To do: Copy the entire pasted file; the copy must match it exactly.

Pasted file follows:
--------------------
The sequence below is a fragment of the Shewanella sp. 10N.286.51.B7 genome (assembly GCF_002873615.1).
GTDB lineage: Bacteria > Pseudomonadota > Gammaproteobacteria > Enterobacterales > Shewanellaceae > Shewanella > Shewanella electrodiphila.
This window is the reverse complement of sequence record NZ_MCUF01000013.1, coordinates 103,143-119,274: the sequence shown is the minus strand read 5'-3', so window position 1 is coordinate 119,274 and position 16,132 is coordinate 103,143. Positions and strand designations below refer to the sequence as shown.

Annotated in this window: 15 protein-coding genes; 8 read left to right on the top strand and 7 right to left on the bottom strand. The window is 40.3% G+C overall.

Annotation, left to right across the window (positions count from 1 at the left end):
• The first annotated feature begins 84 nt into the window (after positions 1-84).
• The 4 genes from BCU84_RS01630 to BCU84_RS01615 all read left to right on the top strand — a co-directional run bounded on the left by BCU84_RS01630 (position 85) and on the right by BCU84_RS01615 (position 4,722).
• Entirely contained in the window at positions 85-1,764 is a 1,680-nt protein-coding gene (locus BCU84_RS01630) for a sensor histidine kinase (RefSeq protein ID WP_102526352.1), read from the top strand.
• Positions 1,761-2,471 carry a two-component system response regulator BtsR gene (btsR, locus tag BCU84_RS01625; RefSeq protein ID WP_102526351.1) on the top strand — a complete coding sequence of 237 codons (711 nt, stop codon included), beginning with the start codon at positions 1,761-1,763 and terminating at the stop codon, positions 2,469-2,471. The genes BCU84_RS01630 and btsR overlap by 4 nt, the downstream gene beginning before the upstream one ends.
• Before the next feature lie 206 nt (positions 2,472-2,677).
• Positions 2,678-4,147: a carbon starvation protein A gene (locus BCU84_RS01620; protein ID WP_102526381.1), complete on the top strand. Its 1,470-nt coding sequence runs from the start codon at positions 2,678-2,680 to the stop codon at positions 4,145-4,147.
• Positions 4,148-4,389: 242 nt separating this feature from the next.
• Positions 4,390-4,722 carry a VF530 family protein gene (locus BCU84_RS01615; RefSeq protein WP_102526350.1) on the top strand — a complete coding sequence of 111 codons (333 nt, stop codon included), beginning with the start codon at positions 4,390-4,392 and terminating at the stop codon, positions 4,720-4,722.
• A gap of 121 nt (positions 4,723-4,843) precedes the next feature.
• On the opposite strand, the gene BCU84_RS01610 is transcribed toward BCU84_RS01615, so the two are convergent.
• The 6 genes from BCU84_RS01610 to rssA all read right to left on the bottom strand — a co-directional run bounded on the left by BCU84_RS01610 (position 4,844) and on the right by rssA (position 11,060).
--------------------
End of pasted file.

The sequence below is a fragment of the Shewanella sp. 10N.286.51.B7 genome (assembly GCF_002873615.1).
GTDB lineage: Bacteria > Pseudomonadota > Gammaproteobacteria > Enterobacterales > Shewanellaceae > Shewanella > Shewanella electrodiphila.
This window is the reverse complement of sequence record NZ_MCUF01000013.1, coordinates 103,143-119,274: the sequence shown is the minus strand read 5'-3', so window position 1 is coordinate 119,274 and position 16,132 is coordinate 103,143. Positions and strand designations below refer to the sequence as shown.

Annotated in this window: 15 protein-coding genes; 8 read left to right on the top strand and 7 right to left on the bottom strand. The window is 40.3% G+C overall.

Annotation, left to right across the window (positions count from 1 at the left end):
• The first annotated feature begins 84 nt into the window (after positions 1-84).
• The 4 genes from BCU84_RS01630 to BCU84_RS01615 all read left to right on the top strand — a co-directional run bounded on the left by BCU84_RS01630 (position 85) and on the right by BCU84_RS01615 (position 4,722).
• Entirely contained in the window at positions 85-1,764 is a 1,680-nt protein-coding gene (locus BCU84_RS01630) for a sensor histidine kinase (RefSeq protein ID WP_102526352.1), read from the top strand.
• Positions 1,761-2,471 carry a two-component system response regulator BtsR gene (btsR, locus tag BCU84_RS01625; RefSeq protein ID WP_102526351.1) on the top strand — a complete coding sequence of 237 codons (711 nt, stop codon included), beginning with the start codon at positions 1,761-1,763 and terminating at the stop codon, positions 2,469-2,471. The genes BCU84_RS01630 and btsR overlap by 4 nt, the downstream gene beginning before the upstream one ends.
• Before the next feature lie 206 nt (positions 2,472-2,677).
• Positions 2,678-4,147: a carbon starvation protein A gene (locus BCU84_RS01620; protein ID WP_102526381.1), complete on the top strand. Its 1,470-nt coding sequence runs from the start codon at positions 2,678-2,680 to the stop codon at positions 4,145-4,147.
• Positions 4,148-4,389: 242 nt separating this feature from the next.
• Positions 4,390-4,722 carry a VF530 family protein gene (locus BCU84_RS01615; RefSeq protein WP_102526350.1) on the top strand — a complete coding sequence of 111 codons (333 nt, stop codon included), beginning with the start codon at positions 4,390-4,392 and terminating at the stop codon, positions 4,720-4,722.
• A gap of 121 nt (positions 4,723-4,843) precedes the next feature.
• On the opposite strand, the gene BCU84_RS01610 is transcribed toward BCU84_RS01615, so the two are convergent.
• The 6 genes from BCU84_RS01610 to rssA all read right to left on the bottom strand — a co-directional run bounded on the left by BCU84_RS01610 (position 4,844) and on the right by rssA (position 11,060).